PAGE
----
Clothes Make the Man, Vietnamese Tailors Make the Clothes
“Twenty-seven and a half!” the woman called out and quickly slid the measuring tape down my body. “Right shoulder higher than left shoulder!”
I started twisting to look at my unequal shoulders in the mirror, but she quickly forced my body back, while methodically calling out numbers and body parts.
“Right thigh is wider than the left! But the left leg is longer!”
How is this possible? I walked into this highly respectable Vietnamese tailor shop as a normal, average man. I was now the hunchback of Hoi An. My reflection staring back at me seemed grotesquely twisted, every limb asymmetrical, my expression in the mirror bewildered. Julia’s reflection, sitting on a bench next to fabric samples was clearly laughing at me.
“Oh no,” the tailor thoughtfully said, looking me up and down, “Off the rack suits would never fit your body.”
I sighed and decided not to mention that for the last nine years I’ve been wearing off the rack suits every day to the office.
“Don’t worry!” the tailor said, seeing my face droop, “We can make you beautiful suits!”
Julia was giggling behind me until one of the ladies offered to measure her for a “beautiful dress”.
“I happen to be very symmetrical.” Julia insisted, “Completely proportional and I don’t even need a dress.”
It was time to decide on suit style. To speed up this process, I pulled up my iPhone and showed pictures of Jimmy Fallon and Seth Meyers in crisp slim-fitting suits to show the tailor exactly the kind of suit I wanted. I picked these pictures out ahead of time, before my disastrous measuring. Now, here I was, a ridiculously asymmetrical man demanding to look like handsome late-night show hosts.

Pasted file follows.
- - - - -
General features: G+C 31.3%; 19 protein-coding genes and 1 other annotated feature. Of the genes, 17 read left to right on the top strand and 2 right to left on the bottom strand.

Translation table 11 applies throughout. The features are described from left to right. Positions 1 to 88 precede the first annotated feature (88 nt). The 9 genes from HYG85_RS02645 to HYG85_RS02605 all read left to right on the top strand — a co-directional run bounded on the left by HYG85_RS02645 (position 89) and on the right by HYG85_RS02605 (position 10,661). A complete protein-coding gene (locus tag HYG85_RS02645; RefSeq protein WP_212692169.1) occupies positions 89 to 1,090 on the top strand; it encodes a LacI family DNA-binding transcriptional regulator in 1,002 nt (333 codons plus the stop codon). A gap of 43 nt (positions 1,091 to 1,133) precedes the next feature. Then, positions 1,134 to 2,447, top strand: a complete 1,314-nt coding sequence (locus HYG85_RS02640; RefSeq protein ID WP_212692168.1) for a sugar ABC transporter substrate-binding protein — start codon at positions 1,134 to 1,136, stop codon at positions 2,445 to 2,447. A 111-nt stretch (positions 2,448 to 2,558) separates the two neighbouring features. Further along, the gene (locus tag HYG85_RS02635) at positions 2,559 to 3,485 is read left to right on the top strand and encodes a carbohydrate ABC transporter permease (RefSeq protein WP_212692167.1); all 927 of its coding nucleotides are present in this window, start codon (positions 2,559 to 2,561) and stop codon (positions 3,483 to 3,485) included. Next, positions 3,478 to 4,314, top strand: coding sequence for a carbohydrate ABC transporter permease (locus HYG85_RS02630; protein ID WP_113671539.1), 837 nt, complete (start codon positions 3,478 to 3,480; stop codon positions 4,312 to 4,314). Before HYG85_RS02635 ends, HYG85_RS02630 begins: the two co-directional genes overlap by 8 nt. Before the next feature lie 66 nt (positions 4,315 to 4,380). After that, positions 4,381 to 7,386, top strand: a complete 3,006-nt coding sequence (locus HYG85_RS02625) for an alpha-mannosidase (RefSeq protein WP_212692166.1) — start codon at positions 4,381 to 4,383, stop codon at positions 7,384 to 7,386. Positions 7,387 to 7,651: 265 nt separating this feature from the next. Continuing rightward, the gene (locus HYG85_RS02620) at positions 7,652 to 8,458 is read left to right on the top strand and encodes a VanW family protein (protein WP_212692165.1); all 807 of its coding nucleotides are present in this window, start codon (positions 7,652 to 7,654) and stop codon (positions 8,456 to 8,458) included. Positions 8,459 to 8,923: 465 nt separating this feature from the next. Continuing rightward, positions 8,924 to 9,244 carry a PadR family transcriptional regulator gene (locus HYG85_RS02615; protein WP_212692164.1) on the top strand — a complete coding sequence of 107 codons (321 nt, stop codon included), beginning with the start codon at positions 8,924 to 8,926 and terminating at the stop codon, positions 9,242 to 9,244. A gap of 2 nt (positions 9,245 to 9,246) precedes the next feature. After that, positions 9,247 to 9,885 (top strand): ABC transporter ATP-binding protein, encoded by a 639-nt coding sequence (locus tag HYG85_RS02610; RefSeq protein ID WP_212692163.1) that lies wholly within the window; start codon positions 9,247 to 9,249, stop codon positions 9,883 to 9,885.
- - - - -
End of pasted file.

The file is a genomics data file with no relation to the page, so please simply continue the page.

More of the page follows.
“I understand I don’t look like this, but I would like my suits to look like this.” I said.
The tailor looked at me, looked at the picture of Jimmy Fallon, looked back at me and somehow managed to remain completely professional. She very politely nodded at the pictures, pointedly put my phone aside, and never referred to them again.
Next, I needed to pick fabric for my suits, an insurmountable task given how many fabric swatches lay on the table in front of me. Thankfully, the tailor was very helpful with picking out great patterns and matching lining fabric with outside wool fabric. By the time the style and the fabric of the suits were picked, I was feeling like an ugly duckling somewhere in the middle of the transformation. Deep inside, I could barely contain my excitement that I was finally going to wear custom, well-made suits every day at the office.
We were in Hoi An only for three days, but even just 24 hours was enough to get excellent custom-made suits made in this city. The town is known as the tailor capital of not only Vietnam but also of the Southeast Asia. The streets of Hoi An’s old town are lined with tailor shops and their exquisitely dressed in latest fashion mannequins. A tailor-made suit in Vietnam costs only as much as a regular off-the-rack suit in US, which is many times less than a comparable custom-made suit in a Western tailor shop, and so many tourists leave Vietnam with more clothes than they brought. The shops are open early and close late, with workers sawing clothes around the clock to satisfy the demand. Custom clothes require multiple fittings and I was scheduled to come in three more times to try on the suits and measure for adjustments.
It’s important to note that Hoi An is much more than just tailor shops. In fact, such frequent tailor visits really can cut into the sightseeing. The ancient town of Hoi An has rich history as it served as an international trading hub for centuries and its well-preserved architecture now showcases Chinese, Japanese, and European influences. The Old Town was spared of bombing during the Vietnam War and is now a UNESCO World Heritage site. An evening in Hoi An is always a feast of color, with colorful lanterns decorating streets, fronts of the houses, restaurants, and even boats. In the time between suit measurements, we managed to explore the streets and alleys of Hoi An, merchant houses, and colorful congregation halls. The town is very pretty, especially in the evening, and touristy but “touristy” in a good way as you want to be a tourist in such a beautiful and romantic place.
That evening, we went back to the tailor shop and were greeted by the same ladies.